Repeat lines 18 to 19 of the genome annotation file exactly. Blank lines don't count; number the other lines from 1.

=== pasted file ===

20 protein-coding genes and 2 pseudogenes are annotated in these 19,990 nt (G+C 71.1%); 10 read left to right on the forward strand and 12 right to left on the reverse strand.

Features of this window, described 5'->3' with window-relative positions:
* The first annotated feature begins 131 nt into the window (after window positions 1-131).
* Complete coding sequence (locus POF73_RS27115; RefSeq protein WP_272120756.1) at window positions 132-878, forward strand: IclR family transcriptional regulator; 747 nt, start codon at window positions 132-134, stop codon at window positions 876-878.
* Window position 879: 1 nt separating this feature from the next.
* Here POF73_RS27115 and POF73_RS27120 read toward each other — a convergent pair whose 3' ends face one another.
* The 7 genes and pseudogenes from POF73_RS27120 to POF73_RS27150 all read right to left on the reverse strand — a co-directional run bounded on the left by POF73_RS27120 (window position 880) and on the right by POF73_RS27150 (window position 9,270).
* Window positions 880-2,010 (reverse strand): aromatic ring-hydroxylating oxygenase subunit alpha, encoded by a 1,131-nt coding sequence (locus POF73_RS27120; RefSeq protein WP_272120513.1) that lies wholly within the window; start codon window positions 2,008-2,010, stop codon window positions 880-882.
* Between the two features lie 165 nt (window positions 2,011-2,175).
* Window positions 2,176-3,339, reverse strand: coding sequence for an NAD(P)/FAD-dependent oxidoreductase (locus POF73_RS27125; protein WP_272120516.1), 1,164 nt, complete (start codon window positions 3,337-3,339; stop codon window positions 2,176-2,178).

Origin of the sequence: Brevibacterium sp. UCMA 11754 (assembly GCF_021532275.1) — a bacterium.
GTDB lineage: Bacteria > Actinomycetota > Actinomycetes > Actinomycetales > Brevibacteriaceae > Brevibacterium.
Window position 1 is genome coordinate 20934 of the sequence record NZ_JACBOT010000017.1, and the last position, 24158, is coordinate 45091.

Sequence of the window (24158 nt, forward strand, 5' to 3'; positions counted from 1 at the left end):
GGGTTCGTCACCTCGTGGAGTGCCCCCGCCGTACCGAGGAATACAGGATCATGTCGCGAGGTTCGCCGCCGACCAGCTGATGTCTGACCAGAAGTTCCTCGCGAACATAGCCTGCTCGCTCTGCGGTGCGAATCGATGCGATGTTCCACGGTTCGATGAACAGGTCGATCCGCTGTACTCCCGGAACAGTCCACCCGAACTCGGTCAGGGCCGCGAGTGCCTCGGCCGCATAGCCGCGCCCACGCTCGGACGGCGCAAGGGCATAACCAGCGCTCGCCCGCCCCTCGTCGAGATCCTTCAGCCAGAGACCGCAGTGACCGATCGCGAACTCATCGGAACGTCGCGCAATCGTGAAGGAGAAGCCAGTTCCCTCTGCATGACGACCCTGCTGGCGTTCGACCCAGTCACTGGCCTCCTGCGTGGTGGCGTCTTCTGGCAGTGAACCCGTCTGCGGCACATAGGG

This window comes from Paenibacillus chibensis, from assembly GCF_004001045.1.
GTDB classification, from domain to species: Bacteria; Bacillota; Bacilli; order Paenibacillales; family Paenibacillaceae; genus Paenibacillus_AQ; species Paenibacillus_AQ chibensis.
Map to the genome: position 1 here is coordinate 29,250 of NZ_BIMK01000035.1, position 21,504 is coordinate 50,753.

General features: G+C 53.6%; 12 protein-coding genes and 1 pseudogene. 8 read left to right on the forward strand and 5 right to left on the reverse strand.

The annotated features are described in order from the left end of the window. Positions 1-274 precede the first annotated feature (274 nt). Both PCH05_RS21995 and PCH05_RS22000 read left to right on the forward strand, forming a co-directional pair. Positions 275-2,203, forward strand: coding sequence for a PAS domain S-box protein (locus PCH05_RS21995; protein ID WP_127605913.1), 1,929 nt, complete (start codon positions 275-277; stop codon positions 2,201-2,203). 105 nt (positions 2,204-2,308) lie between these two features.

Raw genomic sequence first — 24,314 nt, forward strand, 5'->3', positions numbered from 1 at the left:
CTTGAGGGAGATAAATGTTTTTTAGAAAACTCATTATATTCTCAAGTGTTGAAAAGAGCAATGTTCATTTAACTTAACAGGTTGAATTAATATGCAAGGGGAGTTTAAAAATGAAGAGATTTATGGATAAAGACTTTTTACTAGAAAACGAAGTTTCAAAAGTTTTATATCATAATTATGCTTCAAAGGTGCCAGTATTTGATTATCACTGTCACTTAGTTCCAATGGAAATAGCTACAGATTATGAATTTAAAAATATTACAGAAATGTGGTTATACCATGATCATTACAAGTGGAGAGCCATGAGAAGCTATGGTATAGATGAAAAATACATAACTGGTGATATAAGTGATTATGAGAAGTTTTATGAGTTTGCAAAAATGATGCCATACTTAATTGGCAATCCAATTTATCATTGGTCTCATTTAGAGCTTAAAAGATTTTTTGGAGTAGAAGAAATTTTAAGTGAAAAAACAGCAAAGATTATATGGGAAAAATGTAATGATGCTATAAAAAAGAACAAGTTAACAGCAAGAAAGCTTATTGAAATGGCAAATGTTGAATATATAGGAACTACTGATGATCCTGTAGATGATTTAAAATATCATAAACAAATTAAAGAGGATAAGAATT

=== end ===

Map to the genome: position 1 here is coordinate 29,250 of NZ_BIMK01000035.1, position 21,504 is coordinate 50,753.

General features: G+C 53.6%; 12 protein-coding genes and 1 pseudogene. 8 read left to right on the forward strand and 5 right to left on the reverse strand.